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Poll: Your Thoughts On The Latest Ballpark Village Announcement?

December 12, 2010 Downtown, Economy, Planning & Design 4 Comments
ABOVE: October 27,2006: Cardinal Senior VP Bill DeWitt III, and developers David Cordish & Chase Martin discussing the covered model of Ballpark Village.

On Friday December 3, 2010 some new news about the stalled Ballpark Village project was announced:

“Cardinals President Bill DeWitt III said Friday that the long-awaited, $800 million Ballpark Village development has tenant agreements and private financing.
The first phase of the project, slated for two blocks that face the ballpark at a cost of $150 million, will have a new office tower and retail space.
St. Louis-based Stifel Financial Corp. has indicated it wants to take at least 175,000 square feet of office space at Ballpark Village. The financial services firm is currently based at 501 N. Broadway, and signed a three-year renewal on its lease there last year as Ballpark Village faced delays.”  Full Story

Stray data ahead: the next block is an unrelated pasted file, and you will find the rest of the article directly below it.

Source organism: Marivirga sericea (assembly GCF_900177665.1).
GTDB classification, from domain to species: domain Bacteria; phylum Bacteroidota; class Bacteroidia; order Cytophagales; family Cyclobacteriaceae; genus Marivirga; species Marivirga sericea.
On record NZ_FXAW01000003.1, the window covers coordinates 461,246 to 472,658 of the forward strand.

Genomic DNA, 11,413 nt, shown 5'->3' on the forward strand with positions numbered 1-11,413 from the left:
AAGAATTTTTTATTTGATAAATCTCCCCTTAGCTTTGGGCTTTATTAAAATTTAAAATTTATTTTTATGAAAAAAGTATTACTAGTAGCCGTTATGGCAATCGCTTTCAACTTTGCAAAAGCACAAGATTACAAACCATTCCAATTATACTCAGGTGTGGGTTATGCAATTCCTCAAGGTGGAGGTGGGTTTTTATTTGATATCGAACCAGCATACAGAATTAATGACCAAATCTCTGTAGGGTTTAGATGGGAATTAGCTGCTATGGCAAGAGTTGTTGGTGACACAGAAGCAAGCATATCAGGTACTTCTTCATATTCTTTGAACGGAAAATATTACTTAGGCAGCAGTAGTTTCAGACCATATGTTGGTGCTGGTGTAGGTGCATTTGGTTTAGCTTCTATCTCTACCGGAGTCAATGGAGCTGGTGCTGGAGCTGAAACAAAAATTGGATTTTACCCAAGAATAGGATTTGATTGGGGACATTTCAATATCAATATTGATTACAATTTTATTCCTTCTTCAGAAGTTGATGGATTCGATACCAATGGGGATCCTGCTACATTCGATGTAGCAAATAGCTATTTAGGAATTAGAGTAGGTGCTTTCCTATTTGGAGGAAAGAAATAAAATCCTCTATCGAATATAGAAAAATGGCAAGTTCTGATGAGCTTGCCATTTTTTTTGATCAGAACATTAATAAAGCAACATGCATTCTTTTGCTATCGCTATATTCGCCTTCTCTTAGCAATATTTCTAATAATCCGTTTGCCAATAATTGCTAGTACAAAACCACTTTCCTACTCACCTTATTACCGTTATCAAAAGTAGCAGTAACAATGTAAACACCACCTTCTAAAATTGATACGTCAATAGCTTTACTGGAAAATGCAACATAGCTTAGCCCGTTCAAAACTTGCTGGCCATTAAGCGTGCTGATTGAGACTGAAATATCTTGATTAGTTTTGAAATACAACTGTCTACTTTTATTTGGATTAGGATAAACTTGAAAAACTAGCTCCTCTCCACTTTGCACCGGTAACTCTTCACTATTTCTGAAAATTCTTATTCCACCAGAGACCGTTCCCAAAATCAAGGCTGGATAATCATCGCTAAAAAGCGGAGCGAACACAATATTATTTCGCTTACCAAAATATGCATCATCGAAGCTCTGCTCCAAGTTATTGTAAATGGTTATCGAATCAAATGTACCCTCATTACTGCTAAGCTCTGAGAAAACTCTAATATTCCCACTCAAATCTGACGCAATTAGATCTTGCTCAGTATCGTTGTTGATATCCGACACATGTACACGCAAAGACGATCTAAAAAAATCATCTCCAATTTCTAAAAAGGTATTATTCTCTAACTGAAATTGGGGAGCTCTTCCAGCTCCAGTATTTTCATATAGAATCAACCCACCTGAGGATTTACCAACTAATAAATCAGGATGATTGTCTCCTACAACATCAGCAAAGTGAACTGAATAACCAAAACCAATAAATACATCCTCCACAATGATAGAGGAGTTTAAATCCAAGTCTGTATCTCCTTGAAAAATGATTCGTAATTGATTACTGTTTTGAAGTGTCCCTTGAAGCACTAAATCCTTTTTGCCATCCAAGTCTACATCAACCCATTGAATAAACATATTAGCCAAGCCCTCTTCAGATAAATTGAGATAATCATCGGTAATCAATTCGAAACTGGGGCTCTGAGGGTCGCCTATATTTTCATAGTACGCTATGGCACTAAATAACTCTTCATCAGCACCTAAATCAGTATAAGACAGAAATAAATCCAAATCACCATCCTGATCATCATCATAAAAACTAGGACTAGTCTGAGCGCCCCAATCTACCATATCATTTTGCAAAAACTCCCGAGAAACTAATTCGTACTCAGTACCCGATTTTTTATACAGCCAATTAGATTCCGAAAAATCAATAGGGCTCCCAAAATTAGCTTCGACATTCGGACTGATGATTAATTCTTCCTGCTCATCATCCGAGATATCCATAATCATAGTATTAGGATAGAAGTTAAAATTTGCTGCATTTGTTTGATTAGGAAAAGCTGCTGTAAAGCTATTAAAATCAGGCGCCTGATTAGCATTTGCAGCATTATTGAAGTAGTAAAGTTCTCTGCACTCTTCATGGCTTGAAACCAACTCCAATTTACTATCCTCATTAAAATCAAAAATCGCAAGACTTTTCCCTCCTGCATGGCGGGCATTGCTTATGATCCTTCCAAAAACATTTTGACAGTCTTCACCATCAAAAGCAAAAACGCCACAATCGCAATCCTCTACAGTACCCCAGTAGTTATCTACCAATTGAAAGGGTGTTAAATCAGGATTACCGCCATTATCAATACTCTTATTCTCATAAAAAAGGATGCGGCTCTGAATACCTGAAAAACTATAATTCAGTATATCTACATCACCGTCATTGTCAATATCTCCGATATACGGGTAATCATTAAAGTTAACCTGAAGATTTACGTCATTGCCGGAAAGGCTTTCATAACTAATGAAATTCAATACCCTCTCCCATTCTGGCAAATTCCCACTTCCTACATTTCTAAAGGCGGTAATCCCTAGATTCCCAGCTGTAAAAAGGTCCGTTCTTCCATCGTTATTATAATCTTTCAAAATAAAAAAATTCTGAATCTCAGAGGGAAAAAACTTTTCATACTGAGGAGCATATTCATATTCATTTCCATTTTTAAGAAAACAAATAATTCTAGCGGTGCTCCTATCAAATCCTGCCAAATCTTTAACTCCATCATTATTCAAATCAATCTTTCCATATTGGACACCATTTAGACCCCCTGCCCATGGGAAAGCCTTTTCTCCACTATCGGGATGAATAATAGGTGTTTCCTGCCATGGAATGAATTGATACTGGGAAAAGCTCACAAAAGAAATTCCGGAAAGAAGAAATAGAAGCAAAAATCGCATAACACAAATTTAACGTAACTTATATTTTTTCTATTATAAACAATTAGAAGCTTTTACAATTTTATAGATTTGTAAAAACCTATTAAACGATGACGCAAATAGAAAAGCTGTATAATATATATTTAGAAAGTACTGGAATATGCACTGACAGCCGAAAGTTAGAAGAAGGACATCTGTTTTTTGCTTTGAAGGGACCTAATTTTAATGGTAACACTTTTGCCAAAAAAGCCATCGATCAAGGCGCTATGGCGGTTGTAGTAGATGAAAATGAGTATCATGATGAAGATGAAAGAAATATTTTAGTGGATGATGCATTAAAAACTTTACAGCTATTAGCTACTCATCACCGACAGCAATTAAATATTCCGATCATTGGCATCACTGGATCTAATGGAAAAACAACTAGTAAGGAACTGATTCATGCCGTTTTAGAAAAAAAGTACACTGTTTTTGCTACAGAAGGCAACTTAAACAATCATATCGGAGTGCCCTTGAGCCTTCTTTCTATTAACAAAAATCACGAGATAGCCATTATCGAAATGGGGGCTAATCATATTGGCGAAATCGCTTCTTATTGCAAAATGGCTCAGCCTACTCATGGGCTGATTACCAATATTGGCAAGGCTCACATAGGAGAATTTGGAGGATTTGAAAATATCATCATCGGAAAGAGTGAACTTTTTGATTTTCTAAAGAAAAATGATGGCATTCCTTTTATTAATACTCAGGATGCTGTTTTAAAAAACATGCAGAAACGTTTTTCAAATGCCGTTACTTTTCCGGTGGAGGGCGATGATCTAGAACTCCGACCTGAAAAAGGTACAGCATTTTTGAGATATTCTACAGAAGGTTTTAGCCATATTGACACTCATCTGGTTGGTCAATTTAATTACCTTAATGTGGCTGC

I’m personally glad to see they’ve decided to phase the project, rather than do it all at once.  A year ago I wrote:

As originally outlined, the project was to have nearly 800,000 total square feet and a total cost of $387 million.  The site between the garages was once again going to have Elm, thus being divided into six blocks.  That works out to $64.5 million per block – a substantial sum to raise.  The Cardinals and developer Cordish should abandon the mega project methodology by 1) creating the through street grid to form the six blocks 2) subdivide each of the six blocks into 3-10 parcels of land to be developed by them and/or sold to qualified buyers for them to build on the land.  Deed restrictions would not allow surface parking and would require minimum building heights (3-15 floors depending upon parcel).  Each block should have a minimum of two buildings.  Blank walls should be forbidden while numerous doors and windows required/encouraged.